Cellas Hayes’ journey in science and research began as a college sophomore.
An on-campus job in the lab of Nicole Ashpole, associate professor of pharmacology, sparked a passion for science and research. Now a doctoral student in pharmacology in the Department of BioMolecular Sciences, Hayes has been busy building a legacy. Over the years, he has received numerous awards for his research and has made presentations at state and national conferences.
This year, Hayes was chosen for the Ruth L. Kirschstein National Research Service Award by the National Institutes of Health, one of the highest honors a doctoral student can receive. Hayes is just the third Ole Miss student to receive this type of fellowship, and the first since 1987.
“It is a surreal feeling to be the third recipient, and the second was in the 1980s,” Hayes said. “To be the first recipient in almost 40 years, it is absolutely wild and no one could have imagined or expected this, not even myself.”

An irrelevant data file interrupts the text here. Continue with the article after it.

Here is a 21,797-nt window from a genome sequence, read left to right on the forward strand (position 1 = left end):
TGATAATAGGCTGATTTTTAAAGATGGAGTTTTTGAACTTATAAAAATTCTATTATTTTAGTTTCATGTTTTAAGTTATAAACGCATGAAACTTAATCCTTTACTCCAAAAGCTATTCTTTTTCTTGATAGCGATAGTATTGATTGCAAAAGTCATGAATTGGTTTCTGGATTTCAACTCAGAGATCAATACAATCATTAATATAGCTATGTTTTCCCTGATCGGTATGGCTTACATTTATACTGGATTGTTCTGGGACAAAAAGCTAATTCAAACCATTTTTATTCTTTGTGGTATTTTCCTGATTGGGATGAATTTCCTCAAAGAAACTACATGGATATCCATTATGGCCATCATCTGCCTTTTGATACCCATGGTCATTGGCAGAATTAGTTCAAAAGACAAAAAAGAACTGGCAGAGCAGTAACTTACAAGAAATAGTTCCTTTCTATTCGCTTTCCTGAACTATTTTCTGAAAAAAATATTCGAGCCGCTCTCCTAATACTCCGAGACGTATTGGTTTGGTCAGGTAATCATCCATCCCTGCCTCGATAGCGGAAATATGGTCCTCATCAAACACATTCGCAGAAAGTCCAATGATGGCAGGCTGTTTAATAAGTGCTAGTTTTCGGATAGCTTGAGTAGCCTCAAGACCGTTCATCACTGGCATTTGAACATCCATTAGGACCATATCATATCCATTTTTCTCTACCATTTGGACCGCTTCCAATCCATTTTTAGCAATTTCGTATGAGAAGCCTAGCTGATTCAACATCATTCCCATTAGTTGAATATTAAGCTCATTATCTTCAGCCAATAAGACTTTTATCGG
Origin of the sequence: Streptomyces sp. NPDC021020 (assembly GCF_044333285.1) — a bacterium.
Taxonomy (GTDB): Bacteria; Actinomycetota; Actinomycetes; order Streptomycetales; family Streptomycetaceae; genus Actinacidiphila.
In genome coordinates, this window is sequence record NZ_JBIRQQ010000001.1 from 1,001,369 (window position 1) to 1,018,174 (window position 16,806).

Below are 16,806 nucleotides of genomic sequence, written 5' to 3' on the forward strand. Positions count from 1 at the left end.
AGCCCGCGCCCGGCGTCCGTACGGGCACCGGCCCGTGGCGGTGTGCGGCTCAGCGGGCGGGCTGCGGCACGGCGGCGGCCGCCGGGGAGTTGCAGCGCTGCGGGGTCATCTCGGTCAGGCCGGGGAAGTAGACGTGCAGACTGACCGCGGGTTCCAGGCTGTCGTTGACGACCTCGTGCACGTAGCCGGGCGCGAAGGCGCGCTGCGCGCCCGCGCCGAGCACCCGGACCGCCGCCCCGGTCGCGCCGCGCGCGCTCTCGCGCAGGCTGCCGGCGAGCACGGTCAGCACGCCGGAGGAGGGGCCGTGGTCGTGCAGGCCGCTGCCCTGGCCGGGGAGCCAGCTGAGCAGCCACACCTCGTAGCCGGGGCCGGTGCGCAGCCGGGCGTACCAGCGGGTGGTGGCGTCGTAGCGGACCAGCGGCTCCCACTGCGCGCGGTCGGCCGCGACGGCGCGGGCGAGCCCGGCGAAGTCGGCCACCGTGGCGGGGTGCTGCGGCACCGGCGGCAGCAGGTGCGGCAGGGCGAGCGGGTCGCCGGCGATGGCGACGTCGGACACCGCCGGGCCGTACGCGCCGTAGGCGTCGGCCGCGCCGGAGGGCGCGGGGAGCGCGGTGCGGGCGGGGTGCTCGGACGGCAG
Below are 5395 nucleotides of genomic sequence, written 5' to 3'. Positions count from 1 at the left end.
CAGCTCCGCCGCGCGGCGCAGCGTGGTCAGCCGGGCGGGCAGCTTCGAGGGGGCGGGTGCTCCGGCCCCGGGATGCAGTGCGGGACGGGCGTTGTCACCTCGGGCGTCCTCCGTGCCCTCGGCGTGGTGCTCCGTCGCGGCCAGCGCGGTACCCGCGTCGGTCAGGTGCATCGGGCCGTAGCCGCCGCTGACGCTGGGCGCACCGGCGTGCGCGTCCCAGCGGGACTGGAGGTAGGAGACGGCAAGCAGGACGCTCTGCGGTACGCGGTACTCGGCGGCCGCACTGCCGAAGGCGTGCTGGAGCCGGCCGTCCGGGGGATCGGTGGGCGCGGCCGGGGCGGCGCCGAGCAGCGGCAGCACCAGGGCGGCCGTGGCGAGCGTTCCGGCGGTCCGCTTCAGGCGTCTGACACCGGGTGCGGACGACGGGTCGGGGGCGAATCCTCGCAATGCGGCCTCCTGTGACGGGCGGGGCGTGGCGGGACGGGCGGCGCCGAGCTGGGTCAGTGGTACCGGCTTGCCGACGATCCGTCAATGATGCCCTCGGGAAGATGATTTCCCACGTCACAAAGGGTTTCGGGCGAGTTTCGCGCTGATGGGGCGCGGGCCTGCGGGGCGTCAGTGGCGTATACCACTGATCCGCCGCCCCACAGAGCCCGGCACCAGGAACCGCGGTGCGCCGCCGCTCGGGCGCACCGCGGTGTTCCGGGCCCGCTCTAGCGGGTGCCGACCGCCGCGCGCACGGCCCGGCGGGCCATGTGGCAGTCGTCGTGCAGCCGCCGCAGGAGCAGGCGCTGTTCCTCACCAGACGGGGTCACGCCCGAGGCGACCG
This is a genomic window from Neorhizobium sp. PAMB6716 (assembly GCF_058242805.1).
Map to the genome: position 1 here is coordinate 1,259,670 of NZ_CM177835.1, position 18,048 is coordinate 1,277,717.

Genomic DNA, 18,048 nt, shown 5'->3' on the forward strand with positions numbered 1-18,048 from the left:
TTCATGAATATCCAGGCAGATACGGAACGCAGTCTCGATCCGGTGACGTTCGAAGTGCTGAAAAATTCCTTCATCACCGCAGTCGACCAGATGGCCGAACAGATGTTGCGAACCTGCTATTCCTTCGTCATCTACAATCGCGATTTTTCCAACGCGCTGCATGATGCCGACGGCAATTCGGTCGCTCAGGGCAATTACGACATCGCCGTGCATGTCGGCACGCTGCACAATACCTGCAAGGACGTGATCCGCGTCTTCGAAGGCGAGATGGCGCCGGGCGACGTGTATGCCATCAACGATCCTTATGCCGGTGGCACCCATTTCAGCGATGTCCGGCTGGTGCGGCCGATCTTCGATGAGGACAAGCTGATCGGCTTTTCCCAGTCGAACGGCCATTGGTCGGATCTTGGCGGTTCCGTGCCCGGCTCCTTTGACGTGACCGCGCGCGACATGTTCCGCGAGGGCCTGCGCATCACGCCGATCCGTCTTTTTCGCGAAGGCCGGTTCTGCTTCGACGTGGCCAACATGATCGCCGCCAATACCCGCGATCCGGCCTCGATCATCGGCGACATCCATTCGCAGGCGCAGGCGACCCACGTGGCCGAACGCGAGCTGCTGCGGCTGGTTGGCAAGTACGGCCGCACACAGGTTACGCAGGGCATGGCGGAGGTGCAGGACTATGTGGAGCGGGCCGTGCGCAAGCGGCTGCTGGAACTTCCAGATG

He is also the first Black UM student to receive this fellowship, a fact that he takes immense pride in.
“I am the first Black recipient from the institution ever,” Hayes said. “That carries more weight than any other factor because there is not one aspect of my life that has guaranteed me a place in science or academia.”
Not content to rest on his laurels, Hayes has his eyes on what’s next. He has already accepted a postdoctoral position at Stanford University in California, which he will start later this fall. He’ll be approaching the future with the same mindset that brought him to this point.
“Whatever or wherever my journey takes me, I want to and will be the best,” Hayes said. “Because in the back of my mind, nothing in my life guaranteed me a spot in today’s world, but people like me will be changing that world.”